He has created a Kickstarter for “Settling The Dust,” and has less than two weeks left to realize the financial necessities of creating the forthcoming album. Donate here to support one of our favorite local acts.
In 2003, Joshua Black Wilkins released his first album, 17th and Shelby, a collection of rough, gravely tracks that harken to Tom Waits, a probable reflection of what one might expect to find in East Nashville a decade ago. Coarse, gruff, and unfiltered, the core of which contained an explosive potential, a true gem of a voice. I discovered this album recently, upon moving to its very namesake; in listening to Wilkins’ music, I fell into reverence for the deep history of a city whose past still lingers strong.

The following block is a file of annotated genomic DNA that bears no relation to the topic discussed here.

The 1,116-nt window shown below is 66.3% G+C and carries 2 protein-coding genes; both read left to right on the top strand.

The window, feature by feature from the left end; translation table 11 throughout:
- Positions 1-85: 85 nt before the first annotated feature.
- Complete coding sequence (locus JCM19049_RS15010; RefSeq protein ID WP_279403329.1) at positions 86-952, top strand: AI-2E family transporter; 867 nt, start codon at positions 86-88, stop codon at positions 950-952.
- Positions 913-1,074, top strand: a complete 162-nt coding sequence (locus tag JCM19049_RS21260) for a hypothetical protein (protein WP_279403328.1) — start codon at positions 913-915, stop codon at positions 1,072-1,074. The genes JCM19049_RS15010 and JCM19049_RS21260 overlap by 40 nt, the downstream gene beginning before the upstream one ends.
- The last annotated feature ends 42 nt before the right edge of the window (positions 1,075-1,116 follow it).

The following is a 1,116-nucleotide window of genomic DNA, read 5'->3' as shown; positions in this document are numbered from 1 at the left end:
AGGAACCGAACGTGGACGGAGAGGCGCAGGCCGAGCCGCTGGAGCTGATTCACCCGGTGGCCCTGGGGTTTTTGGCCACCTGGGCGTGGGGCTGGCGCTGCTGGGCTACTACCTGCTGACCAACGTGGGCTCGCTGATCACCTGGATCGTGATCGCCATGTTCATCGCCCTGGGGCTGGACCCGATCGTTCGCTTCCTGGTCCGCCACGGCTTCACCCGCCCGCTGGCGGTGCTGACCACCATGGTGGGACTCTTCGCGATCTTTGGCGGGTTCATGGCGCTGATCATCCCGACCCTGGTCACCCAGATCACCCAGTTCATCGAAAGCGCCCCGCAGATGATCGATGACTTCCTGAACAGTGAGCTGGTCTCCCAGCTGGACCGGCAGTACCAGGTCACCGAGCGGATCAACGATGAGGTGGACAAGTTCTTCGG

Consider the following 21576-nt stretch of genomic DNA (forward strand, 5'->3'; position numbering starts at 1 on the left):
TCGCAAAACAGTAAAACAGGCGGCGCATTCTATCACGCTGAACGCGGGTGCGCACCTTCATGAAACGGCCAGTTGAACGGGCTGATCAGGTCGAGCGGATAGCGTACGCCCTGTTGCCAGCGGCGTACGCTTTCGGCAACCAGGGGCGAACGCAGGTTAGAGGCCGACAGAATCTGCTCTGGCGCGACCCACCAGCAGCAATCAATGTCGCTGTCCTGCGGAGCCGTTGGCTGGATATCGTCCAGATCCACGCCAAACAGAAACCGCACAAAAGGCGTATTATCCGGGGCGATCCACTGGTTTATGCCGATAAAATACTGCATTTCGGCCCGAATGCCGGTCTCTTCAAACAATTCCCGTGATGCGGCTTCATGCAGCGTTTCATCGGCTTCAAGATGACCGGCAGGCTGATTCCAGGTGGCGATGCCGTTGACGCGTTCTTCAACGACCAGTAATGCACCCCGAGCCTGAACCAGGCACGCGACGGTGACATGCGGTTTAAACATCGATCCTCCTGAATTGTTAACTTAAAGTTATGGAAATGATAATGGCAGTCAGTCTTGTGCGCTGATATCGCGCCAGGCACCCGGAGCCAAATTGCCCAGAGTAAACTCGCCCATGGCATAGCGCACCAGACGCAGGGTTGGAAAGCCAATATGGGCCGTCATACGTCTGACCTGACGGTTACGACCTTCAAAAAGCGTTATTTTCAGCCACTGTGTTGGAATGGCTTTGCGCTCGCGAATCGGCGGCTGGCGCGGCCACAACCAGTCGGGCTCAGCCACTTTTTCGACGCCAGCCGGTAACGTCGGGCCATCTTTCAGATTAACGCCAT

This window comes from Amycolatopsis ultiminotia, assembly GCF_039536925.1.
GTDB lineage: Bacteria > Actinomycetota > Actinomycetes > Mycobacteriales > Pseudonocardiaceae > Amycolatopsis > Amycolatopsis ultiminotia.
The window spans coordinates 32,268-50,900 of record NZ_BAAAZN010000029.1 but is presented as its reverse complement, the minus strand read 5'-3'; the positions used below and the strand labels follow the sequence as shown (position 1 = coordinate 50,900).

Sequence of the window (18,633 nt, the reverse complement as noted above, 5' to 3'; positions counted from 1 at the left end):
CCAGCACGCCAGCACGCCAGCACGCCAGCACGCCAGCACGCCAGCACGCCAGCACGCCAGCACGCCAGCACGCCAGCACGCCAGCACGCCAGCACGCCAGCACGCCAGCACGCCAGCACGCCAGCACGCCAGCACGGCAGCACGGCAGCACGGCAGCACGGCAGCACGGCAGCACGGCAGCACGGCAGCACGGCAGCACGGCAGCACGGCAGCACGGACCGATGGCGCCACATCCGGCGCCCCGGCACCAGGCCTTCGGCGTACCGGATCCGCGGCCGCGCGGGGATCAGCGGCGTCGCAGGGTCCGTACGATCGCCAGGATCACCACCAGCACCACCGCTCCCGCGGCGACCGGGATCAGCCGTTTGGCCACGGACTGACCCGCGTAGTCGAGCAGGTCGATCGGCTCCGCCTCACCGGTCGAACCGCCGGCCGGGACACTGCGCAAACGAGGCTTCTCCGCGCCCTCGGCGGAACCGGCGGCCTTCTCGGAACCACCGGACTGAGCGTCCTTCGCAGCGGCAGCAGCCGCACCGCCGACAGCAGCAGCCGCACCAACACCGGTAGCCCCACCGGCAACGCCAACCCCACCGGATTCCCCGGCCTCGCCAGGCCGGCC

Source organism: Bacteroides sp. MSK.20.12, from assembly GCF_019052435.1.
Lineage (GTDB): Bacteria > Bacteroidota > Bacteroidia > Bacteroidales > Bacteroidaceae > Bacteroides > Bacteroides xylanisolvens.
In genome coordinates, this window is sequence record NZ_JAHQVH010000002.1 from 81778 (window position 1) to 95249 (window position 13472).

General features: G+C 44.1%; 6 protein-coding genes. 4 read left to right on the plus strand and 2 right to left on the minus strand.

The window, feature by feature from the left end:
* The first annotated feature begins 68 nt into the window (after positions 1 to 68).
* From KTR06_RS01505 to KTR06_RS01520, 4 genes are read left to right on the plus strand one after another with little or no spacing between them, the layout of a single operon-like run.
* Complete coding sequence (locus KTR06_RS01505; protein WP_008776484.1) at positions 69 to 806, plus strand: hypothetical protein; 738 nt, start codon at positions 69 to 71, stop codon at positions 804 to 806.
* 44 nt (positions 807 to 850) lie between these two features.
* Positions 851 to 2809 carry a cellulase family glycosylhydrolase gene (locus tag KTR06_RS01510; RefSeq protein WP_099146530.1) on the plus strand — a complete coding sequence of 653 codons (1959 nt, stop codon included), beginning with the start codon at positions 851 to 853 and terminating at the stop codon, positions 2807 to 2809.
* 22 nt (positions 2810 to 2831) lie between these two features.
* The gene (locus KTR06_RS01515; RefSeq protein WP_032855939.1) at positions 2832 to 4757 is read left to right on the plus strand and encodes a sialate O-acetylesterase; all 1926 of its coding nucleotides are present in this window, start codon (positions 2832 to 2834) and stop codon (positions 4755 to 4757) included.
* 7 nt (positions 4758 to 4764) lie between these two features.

Wilkins’ music has since been refined; the nuances of melody and the articulation of his guitar has evolved into beautiful projects, rambunctious and unsettled, sweltering with emotion and consistent in its percolating rasp. In 2013, he released Fair Weather, an album that showers Americana in macabre, dusty and dim and wholly relatable to anyone who, on occasion, views life through the shaded low-key lighting of a cynical film noir.
I frequently revisit Wilkins’ work, not for being easily listenable, but for the confidence it possesses in boasting a divisive and dissonant nature. As is the case with his photography, for which he is well renowned, its production is not for the masses; it is a masterful display of trembling, wrecking emotions that Wilkins seemed compelled to voice, if only to shed a light inside a cave of dusky introspection. His music is wonderfully chilling, a haunting and beautiful display of ash and fallen ember, of the hidden realities in life.
Wilkin’s next album, “Settling The Dust,” will become a reality as soon as his Kickstarter Goal is achieved.